Thursday, January 19, 2017

How are you referred to in speeches--your own, and those of others?

She was a newly minted corporate CEO, looking at a fresh draft of a speech written by her speechwriter.

"What does being a mother have to do with our policy positions?" she asked me. "And why do I have to talk about being the first woman CEO here? Or being a woman at all?"

Great questions. The speech draft in question had lines like this:
  • "As a mother, I take our safety rules especially seriously."
  • "Being the first female CEO in our industry is a real thrill."
  • "Having been the first woman to manage operations in our industry, I bring a special perspective to the work ahead."
These kinds of questions from clients help me dig deep. And here's what I explained: If you want to be an exemplar on women's issues in your industry, that's worth emphasizing. If you have an initiative up your sleeve that will increase the number of women in industry, your female-ness might be worth a mention. But if not, it's your choice to omit the sentences that say, "Hey! I'm a woman! That's unusual!" And you might just want people to see that you are a woman, and leave it at that. You might apply this test: Would a male executive refer to his gender here in the speech? If not, what's your reason for mentioning your gender?

I also explained to her that these sentences are almost reflexive for speechwriters, particularly in Washington. Often, you'll hear them say they want to "humanize" the woman speaker by talking about her motherhood--as if the woman is not human otherwise. Too bad if you neglected to have children for this purpose. Inserting references to "as a woman, I...." or "as a mother, I...." are lazy ways to take credit for your gender, or make use of it. You may well want to do that, and I certainly don't object to it. Just make sure it's a choice of yours, speakers, and not something being thrust upon you. If you or your speechwriter need some ideas, you'll find more of them in my post, Do all your references to women in speeches cast us as "mothers, wives and daughters?"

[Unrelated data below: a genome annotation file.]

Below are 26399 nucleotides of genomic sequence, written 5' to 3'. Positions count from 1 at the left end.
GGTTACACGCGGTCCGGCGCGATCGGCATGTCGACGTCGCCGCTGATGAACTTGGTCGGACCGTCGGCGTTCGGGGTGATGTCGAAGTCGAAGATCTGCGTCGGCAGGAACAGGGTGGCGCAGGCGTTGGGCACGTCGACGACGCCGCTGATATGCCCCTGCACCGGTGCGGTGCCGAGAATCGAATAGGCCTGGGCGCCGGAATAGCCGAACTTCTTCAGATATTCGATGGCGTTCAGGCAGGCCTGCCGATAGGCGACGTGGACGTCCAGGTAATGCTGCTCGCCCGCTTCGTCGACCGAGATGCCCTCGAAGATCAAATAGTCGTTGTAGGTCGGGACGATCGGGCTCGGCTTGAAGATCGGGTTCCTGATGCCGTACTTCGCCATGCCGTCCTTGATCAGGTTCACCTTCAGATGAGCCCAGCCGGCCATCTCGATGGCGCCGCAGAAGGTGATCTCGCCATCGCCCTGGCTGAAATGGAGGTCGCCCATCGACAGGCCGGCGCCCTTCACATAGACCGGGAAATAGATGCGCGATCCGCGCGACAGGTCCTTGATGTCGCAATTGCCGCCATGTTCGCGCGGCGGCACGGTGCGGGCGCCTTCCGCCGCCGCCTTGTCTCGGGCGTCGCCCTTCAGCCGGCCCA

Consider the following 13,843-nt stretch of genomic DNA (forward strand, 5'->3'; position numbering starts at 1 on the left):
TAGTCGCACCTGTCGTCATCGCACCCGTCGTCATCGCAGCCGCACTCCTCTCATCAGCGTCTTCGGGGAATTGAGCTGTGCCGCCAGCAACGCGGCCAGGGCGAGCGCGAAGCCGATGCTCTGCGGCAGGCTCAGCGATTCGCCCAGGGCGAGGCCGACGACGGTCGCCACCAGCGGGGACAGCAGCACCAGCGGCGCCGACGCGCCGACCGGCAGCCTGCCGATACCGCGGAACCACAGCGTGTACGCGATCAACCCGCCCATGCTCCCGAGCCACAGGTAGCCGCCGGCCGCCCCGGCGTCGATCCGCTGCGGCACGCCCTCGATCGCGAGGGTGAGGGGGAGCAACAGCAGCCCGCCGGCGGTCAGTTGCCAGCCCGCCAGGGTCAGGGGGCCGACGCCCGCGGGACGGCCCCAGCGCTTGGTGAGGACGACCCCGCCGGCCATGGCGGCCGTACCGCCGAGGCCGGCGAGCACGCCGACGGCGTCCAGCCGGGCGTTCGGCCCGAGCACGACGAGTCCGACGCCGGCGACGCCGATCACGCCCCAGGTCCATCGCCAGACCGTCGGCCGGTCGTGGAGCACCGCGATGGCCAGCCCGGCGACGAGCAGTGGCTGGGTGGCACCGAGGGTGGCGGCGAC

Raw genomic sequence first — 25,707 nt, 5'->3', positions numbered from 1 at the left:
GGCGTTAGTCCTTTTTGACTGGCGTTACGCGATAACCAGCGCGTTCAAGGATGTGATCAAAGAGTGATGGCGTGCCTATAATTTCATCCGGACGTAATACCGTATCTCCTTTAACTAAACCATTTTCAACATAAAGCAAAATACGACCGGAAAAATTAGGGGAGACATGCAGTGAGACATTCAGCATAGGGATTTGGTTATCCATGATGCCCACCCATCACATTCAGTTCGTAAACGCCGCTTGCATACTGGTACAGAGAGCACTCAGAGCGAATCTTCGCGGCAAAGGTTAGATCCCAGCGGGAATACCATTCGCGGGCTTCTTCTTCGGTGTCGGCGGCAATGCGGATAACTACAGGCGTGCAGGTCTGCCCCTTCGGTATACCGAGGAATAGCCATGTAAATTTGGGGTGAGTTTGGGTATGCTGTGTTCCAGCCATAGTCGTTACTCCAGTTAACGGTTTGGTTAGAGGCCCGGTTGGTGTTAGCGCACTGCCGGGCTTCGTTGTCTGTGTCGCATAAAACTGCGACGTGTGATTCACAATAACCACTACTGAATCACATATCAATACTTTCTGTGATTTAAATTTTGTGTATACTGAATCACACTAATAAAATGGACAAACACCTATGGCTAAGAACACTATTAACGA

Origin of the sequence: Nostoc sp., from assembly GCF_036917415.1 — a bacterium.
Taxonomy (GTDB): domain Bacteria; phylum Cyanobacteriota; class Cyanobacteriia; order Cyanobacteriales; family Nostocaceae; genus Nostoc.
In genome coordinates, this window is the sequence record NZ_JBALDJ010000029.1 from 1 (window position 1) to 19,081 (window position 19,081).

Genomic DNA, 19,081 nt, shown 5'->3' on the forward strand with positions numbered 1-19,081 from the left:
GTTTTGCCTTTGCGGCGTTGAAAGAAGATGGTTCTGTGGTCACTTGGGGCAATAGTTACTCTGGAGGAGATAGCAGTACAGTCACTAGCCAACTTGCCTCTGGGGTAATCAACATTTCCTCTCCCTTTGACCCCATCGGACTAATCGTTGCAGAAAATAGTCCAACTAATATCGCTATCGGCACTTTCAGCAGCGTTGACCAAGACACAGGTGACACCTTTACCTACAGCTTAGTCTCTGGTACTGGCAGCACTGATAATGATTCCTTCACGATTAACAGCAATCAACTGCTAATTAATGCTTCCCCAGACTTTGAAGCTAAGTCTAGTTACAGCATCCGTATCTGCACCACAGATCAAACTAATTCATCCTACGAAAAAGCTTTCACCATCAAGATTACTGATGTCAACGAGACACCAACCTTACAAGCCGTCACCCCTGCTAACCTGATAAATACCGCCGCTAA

As a coach, I think you, the woman speaker, needs to take charge of how your speeches--and those of others--refer to you. What does that mean in real terms? I think it's a two-step process:
  • Talk to your speechwriters, formal or informal: Anyone who is preparing remarks for you needs to know whether you do or don't wish to emphasize motherhood or being a woman. Don't be afraid to say, "This is me" or "this isn't me," and why. Ask them to describe you in a variety of ways: CEO, voter, business leader, entrepreneur, volunteer. You get the idea.
  • Take charge of your introductions: I once attended an awards banquet in which notables from the organization were asked to introduce the honorees. One male executive got up and talked about the winner of a lifetime career achievement award solely in terms of her loving husband and children. Her work accomplishments were completely ignored. (Was it a coincidence that the introducer's wife doesn't work outside the home? I doubt it.) You can head that sort of experience off at the pass by saying, "I'd like this emphasized in the introduction," or just providing some points for the introducer to make. You can read Speechwriters, don't write differently for women. Write differently for men for more ideas.
Those of you who are professional speechwriters don't need to wait for the women speakers you support to speak up. Ask them what their preferences are, and heed them.

Finally, I know many readers may feel self-conscious asking to be referred to in a particular way, but if you don't set the specifications, you're just letting others control how you--and other women--are seen. Is that really what you want?

(Creative Commons licensed photo by Rubbertoe)

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